In order to examine the relative effects of government and private capital formation in agriculture and compare the different forms of agricultural subsidies, respective elasticities were calculated with the help of bivariate regressions of log value of agricultural output at current prices on log of different investments and subsidies at current prices for the period 1993-94 to 2002-03. The results have been summarised in Table 5.

It may be observed from Table 5 that expenditure on gross fixed capital formation (GFCF) is comparatively more effective in enhancing the value of agricultural production. In addition, investment has a longer term and sustained impact on agricultural growth rate. On the other hand the impact of subsidies is restricted to the short-run. The output elasticity of total GFCF in agriculture is 0.86 whereas that of total subsidy is 0.75. Within total GFCF, government investment with elasticity 1.12 is more effective than private investment with elasticity 0.77. As far as the major agricultural subsidies are concerned, among others, fertiliser, irrigation and electricity subsidies are effective with elasticities of 0.65, 0.55 and 0.36 respectively. It is interesting to note that the total GFCF in agriculture, including public and private investment, has been only 7 per cent of its output, whereas the overall GFCF in India is around 25 per cent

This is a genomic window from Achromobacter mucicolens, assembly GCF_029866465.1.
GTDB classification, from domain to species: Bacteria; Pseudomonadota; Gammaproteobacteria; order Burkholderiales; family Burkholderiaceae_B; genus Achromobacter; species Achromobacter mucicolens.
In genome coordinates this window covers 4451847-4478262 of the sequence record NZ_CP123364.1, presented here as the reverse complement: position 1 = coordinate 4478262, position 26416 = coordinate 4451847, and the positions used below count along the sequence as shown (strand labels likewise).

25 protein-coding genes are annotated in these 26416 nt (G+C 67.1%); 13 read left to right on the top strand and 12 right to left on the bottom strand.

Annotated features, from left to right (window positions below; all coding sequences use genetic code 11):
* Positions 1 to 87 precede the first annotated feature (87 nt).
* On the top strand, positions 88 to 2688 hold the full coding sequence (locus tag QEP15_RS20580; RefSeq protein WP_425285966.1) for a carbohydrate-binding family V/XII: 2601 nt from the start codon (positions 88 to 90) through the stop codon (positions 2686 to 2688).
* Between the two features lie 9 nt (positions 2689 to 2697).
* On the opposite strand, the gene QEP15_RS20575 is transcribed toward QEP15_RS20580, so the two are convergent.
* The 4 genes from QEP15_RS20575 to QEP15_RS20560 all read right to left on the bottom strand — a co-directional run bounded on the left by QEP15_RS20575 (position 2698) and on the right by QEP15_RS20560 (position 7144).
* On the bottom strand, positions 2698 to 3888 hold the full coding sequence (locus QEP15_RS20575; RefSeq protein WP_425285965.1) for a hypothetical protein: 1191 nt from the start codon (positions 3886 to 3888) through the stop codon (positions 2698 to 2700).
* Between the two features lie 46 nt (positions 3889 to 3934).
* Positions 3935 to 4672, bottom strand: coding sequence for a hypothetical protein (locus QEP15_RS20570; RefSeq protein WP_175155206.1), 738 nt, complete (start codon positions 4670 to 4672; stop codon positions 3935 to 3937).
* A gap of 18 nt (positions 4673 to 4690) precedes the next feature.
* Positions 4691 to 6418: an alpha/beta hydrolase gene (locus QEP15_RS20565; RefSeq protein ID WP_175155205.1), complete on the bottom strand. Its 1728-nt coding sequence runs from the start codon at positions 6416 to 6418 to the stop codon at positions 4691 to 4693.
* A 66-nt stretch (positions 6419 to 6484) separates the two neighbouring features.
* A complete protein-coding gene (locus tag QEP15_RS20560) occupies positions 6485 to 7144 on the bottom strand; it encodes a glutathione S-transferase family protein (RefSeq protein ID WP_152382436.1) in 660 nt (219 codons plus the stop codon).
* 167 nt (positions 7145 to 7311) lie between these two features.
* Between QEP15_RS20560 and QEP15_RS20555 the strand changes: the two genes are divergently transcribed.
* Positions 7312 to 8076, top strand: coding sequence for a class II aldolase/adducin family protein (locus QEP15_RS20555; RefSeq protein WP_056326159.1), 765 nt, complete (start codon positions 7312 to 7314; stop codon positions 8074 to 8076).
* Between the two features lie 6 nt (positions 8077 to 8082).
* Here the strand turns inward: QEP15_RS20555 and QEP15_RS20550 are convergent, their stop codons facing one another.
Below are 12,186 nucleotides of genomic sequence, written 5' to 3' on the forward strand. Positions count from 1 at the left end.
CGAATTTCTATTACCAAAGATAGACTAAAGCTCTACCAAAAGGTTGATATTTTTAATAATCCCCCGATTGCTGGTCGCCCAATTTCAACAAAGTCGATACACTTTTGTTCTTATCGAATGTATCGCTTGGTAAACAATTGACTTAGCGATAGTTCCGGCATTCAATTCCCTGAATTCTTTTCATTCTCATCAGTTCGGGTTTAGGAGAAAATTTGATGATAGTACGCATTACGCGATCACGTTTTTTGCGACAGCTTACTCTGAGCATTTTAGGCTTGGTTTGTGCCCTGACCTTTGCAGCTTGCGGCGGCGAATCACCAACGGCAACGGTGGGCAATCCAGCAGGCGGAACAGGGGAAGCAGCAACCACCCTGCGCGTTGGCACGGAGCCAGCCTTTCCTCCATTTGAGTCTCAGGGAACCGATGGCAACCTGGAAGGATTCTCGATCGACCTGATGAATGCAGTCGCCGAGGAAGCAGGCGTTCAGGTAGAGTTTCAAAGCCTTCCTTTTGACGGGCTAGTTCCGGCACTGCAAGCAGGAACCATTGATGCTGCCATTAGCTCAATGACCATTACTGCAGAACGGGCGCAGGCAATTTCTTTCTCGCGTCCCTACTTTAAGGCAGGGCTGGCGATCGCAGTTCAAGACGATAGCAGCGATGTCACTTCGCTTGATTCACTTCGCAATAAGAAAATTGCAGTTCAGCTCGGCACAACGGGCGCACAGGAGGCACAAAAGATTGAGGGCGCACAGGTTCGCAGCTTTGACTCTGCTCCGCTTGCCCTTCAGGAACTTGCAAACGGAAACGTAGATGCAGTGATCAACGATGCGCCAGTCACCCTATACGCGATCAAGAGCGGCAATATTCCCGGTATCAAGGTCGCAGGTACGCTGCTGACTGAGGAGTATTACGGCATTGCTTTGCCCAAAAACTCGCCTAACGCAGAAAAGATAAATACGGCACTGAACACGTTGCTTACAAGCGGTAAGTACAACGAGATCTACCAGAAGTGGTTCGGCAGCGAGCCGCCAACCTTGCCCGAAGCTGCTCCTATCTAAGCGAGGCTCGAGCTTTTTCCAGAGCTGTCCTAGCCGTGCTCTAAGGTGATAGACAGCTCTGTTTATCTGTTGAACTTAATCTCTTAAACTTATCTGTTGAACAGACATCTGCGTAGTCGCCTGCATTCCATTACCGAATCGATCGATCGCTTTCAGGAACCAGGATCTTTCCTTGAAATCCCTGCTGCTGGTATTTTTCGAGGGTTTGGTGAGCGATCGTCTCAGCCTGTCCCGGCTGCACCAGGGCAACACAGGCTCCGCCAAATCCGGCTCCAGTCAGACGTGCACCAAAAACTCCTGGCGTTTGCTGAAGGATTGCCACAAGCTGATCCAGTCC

Source: Agricultural Statistics at a Glance, 2005, Ministry of Agriculture.

Table 3: Gross Fixed Capital Formation in Agriculture andAllied Sector

(Rs crore)

Year GFCF Government GFCF Private GFCF Current Constant Current Constant Current Constant

1993-94 15249 15249 4918 4918 10331 10331 1994-95 18383 16785 6002 5369 12381 11416 1995-96 21367 17689 6762 5322 14605 12367 1996-97 24415 18326 7296 5150 17119 13176 1997-98 26008 18294 6921 4503 19087 13791 1998-99 26714 17470 7583 4444 19131 13026 1999-00 32308 20024 8662 4756 23646 15268 2000-01 32798 19809 8170 4435 24628 15374 2001-02 35486 20360 10348 5488 25138 14872 2002-03 37972 21500 9476 4760 28496 16740 2003-04* 43907 24186 11739 5699 32168 18487

Note: 2003-04 based on quick estimates. Source: Agricultural Statistics at a Glance, 2005, Ministry of Agriculture.

Table 4: GFCF in Agriculture as Compared to Overall GFCF

(Per cent)

Year Overall GFCF/GDP GFCF/GDP in Agriculture
at Current Prices at Current Prices
Public Private Total Public Private Total*

1993-94 8 13.4 21.4 2.03 4.27 6.30 1998-99 6.5 15.1 21.6 1.71 4.32 6.04 2000-01 6.9 16.7 23.6 1.74 5.26 7.00 2001-02 6.9 16.8 23.7 2.03 4.92 6.95 2002-03 6.2 18.5 24.7 1.87 5.61 7.48 2003-04* 6.5 18.9 25.4 2.04 5.59 7.63

Note: * Total calculated by adding public and private investments.

Sources: Economic Survey 2005-06 and Agricultural Statistics at a Glance 2005.

agriculture has been calculated taking the price deflator for agriculture sector.